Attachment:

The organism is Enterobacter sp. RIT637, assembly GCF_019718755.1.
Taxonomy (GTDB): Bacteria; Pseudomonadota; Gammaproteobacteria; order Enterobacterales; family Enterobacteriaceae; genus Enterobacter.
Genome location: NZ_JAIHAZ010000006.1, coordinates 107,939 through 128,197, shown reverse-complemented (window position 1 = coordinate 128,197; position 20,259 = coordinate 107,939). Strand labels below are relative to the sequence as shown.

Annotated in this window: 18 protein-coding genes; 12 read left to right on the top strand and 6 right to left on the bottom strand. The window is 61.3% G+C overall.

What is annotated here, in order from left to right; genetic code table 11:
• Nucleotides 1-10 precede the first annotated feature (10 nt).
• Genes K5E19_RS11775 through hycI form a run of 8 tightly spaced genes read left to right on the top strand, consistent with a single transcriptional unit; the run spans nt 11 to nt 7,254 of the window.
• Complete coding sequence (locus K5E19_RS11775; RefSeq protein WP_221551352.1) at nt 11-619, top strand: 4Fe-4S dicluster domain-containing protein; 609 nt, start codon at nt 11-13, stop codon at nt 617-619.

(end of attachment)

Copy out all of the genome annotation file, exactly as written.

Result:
The organism is Enterobacter sp. RIT637, assembly GCF_019718755.1.
Taxonomy (GTDB): Bacteria; Pseudomonadota; Gammaproteobacteria; order Enterobacterales; family Enterobacteriaceae; genus Enterobacter.
Genome location: NZ_JAIHAZ010000006.1, coordinates 107,939 through 128,197, shown reverse-complemented (window position 1 = coordinate 128,197; position 20,259 = coordinate 107,939). Strand labels below are relative to the sequence as shown.

Annotated in this window: 18 protein-coding genes; 12 read left to right on the top strand and 6 right to left on the bottom strand. The window is 61.3% G+C overall.

What is annotated here, in order from left to right; genetic code table 11:
• Nucleotides 1-10 precede the first annotated feature (10 nt).
• Genes K5E19_RS11775 through hycI form a run of 8 tightly spaced genes read left to right on the top strand, consistent with a single transcriptional unit; the run spans nt 11 to nt 7,254 of the window.
• Complete coding sequence (locus K5E19_RS11775; RefSeq protein WP_221551352.1) at nt 11-619, top strand: 4Fe-4S dicluster domain-containing protein; 609 nt, start codon at nt 11-13, stop codon at nt 617-619.